Why The Pentagon was Designed as an Actual Pentagon
That five-sided building in Washington, D.C. known as The Pentagon, is home to the U.S. Department of Defense and one of the most distinctive designs in modern architecture. But how did the nation’s military leaders end up in such an unusual-looking five-sided structure?
In 1941, President Franklin Roosevelt’s War Department was keeping a eye on Hitler’s every move in Europe. Americans were preparing for war and needed a place to house the growing staff of government workers. Back then employees were spread out over 17 buildings throughout the capital. Under pressure from Congress, a team was established to design a new site that would bring the entire staff together.
A space was selected below Arlington National Cemetery near the Potomac River, not far from the current location.
But there was one snag: It was a peculiar piece of land — five sides.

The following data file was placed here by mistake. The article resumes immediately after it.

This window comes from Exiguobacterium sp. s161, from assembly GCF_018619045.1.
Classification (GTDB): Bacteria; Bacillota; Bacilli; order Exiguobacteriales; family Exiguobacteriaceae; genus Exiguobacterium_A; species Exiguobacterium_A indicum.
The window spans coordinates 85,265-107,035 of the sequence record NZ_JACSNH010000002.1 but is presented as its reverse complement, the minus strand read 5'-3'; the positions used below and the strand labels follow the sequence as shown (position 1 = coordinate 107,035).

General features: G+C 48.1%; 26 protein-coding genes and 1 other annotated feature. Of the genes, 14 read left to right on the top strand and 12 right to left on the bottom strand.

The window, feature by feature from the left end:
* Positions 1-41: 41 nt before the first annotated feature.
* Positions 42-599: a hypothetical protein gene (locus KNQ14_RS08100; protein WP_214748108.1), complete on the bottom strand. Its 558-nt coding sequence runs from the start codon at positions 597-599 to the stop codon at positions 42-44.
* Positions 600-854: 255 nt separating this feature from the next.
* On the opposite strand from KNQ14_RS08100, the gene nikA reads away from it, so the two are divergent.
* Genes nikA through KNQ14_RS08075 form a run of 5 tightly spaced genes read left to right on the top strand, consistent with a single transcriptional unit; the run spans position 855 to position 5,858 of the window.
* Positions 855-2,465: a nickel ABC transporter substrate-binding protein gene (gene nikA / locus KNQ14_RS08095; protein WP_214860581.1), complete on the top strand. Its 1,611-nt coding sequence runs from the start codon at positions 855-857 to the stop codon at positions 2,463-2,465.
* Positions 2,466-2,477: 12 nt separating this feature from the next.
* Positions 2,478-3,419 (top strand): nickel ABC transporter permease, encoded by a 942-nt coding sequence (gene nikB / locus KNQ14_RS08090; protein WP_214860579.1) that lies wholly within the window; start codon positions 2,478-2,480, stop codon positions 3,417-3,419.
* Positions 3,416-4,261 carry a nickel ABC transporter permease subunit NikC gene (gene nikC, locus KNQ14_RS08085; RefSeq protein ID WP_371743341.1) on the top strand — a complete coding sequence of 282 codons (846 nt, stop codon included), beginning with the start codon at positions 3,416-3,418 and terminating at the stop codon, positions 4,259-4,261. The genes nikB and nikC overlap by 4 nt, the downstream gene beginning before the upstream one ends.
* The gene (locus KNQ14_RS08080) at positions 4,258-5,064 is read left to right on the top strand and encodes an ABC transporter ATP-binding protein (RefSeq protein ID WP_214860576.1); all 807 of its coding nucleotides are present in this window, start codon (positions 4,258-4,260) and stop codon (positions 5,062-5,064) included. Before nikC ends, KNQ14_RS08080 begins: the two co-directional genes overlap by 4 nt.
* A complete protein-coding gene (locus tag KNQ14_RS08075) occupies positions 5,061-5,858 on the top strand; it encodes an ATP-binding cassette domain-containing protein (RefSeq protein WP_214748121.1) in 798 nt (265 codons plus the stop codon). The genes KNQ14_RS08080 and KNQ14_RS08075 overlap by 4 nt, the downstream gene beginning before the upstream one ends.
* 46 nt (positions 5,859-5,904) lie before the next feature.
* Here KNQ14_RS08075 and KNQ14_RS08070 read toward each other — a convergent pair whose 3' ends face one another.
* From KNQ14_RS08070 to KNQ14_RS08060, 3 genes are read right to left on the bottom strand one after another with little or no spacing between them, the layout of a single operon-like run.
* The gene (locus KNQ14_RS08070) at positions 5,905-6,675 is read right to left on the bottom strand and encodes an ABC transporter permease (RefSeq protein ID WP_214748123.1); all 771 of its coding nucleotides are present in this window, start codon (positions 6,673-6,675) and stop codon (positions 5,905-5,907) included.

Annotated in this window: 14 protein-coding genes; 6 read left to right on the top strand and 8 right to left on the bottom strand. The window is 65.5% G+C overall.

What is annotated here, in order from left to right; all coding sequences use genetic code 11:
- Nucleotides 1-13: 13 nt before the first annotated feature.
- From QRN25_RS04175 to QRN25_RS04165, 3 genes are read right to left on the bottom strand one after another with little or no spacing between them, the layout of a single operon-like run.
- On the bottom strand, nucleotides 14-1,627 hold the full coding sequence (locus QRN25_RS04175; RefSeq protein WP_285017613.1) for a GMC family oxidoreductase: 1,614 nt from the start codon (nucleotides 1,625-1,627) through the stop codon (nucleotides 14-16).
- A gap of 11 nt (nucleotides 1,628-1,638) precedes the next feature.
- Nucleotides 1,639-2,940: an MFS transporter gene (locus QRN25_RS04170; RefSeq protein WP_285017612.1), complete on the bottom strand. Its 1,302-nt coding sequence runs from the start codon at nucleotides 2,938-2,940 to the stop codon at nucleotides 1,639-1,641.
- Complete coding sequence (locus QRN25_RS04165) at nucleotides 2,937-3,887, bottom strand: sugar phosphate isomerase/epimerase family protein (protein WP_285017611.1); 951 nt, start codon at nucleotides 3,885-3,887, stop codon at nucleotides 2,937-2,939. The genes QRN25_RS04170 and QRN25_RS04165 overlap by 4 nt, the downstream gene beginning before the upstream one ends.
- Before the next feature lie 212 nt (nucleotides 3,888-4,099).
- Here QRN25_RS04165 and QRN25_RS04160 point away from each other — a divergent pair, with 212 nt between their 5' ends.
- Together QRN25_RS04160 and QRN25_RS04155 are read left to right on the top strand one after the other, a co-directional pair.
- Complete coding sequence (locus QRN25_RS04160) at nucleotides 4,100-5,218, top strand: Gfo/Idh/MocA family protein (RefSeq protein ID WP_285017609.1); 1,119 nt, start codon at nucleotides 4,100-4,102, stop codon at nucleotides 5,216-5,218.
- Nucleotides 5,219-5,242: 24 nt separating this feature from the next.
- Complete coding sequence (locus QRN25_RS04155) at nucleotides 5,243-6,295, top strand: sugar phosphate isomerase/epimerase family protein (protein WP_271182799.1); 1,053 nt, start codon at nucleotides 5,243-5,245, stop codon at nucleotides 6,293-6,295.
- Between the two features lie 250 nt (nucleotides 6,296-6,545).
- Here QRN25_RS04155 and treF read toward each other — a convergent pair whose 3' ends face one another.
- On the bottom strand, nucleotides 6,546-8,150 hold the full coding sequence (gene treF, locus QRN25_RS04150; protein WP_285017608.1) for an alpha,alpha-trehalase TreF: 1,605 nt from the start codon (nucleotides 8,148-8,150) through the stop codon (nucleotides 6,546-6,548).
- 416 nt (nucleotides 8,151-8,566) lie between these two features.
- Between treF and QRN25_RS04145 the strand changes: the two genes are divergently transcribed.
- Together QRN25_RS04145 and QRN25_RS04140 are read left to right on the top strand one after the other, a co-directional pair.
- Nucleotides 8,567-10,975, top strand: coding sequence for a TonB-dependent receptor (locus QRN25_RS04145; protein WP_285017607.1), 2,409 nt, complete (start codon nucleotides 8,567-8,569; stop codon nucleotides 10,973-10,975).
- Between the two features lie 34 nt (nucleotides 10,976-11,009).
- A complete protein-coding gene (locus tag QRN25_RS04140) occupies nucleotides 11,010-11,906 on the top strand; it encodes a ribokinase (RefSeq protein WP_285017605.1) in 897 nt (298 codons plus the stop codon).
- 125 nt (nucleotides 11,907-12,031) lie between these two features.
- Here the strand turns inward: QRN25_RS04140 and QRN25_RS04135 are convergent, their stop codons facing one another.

The architecture and design team came up with a design that would maximize the space available. The building would have five blocks that connected through a central courtyard. Some political battles ensued and the address was swamped out for the current locale near the 14th Street Bridge in Virginia, but the design stuck.
The building, “permit easier access from one part of the building to another than could be achieved with a more conventional square or rectangular layout,” Erin R. Mahan, chief historian in the Office of the Secretary of Defense, told Smithsonian.com
Construction was complete in 1943, and today the unique structure spreads across 29 acres with 17.5 miles of corridor.